Utmost distinguishment can be made from a robust shot too. Another tech startup named Spektacom has introduced the mechanization of embedding sensors on the bat so that the correct position and impression of the bat can be noticed.
The collected algorithm can now evaluate the ideal shot made by the player in the proximity of the position of the bat. Some organizations are also trying to put sensors inside the ball to seize clear nuances, trajectory reports, and more.
The sensor knowledge, in terms of monitoring game outcome and seizing from movement cameras, has helped in manifold ways to decide the game result. The Stance Beam product got a thumbs up from the Centre for Product Design and Manufacturing and the Indian Institute of Science, given that it could adequately capture the pace and bat angles correlatively.
Nonetheless, the rising adoption of IoT applications in the game of cricket has helped scale it, as the big-name gamers began to utilize it simultaneously. Within the Decision Review System, other vital technologies are implemented and used like television replays, the Tracking of the ball, Microphones, InfraRed Imaging which detects the temperature changes when the ball hits the bat, and more.
- Television Replays – This uses slow-motion technology for increased clarity in vision.
- The Hawk Eye –Also known as the ball-tracking technology, it explicitly comprehends the bowling delivery, speed once it gets interrupted by the batman’s pad. Consequently, it is predicted whether the ball could hit the stumps or not.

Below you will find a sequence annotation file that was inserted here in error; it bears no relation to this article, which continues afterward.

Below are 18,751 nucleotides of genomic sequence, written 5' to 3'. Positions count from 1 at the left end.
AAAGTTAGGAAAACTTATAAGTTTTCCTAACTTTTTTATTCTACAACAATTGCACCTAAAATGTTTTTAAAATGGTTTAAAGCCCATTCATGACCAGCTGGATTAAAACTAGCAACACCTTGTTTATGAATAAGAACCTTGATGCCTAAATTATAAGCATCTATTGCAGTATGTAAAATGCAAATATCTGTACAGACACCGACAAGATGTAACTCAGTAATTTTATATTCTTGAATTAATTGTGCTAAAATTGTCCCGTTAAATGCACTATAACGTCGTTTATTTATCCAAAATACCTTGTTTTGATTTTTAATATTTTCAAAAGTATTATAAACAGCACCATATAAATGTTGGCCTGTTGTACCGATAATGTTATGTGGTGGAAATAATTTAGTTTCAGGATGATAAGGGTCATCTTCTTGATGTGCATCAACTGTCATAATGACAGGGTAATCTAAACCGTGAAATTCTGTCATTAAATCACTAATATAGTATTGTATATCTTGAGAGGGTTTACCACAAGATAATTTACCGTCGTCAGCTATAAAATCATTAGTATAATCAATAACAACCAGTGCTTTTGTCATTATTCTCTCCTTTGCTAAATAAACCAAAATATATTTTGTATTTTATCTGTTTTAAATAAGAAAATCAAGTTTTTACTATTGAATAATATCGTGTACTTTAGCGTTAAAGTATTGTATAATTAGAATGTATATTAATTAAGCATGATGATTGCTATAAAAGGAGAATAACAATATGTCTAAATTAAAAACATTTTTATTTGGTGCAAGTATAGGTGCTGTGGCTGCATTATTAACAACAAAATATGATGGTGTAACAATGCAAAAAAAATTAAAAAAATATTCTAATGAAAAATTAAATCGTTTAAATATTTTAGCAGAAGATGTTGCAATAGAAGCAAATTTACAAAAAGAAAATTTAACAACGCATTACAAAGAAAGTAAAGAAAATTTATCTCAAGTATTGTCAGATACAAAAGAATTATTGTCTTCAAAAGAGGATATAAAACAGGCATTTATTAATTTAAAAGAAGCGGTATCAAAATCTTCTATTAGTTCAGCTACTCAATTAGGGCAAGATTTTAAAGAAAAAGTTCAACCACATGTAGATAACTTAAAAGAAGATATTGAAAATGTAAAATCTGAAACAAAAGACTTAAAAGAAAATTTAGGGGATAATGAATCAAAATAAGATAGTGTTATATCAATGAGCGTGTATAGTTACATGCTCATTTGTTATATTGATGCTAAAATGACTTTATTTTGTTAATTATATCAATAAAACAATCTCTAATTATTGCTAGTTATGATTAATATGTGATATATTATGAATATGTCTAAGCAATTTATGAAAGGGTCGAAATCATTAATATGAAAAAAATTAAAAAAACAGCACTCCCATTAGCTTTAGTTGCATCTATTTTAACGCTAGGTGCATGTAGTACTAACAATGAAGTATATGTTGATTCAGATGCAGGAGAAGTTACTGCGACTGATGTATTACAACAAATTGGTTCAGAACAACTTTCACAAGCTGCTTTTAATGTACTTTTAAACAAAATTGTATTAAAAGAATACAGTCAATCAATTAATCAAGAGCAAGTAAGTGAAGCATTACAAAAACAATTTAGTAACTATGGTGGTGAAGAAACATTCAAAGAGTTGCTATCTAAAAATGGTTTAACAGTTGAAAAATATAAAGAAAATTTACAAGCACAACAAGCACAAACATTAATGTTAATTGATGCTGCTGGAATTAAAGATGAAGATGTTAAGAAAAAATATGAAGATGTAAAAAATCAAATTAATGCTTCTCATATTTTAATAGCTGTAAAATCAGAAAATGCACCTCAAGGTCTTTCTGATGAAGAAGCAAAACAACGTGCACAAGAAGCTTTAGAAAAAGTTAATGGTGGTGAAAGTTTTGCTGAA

- Snickometer – It detects via sensors the smallest sound made once the bat presses the bat or the pad. If the meter shows any spikes, it will immediately indicate the ball has hit the bat. Henceforth, based on this, LBW decisions can be taken.
- Hotspot – This is the infra-red imaging system which the exact positioning where the ball was hit by the bat and its contact point. It is also utilized as a substitute for the Snickometer.
Is DRS still the Future?
The new world of cricket has bravely invited technological implementations like AI and IoT. They have attained higher validation according to the product fit market. Data is being captured on-field, tracking the accuracy in results via devices like sensors and motion cameras.
Hence, this connectivity enabling real-time data access right from the playfield is what has highlighted the DRS solution to a huge extent. The efficiency and exactness that it brings to this game have made it exclusively simplified for all, although few loopholes exist.
A recurrent issue with the Snickometer is that it often catches sound when it hits the ground, therefore resulting in wrong decisions. These raise questions regarding the reliability of the DRS technology, and whether it can entirely point to the errors.
However, back in those days, no other technology could guarantee results in cricket games with such transparency. Hence, the advantages are indisputable. Today, the rule book in the cricketing game is almost incomplete without the IoT-induced DRS support system.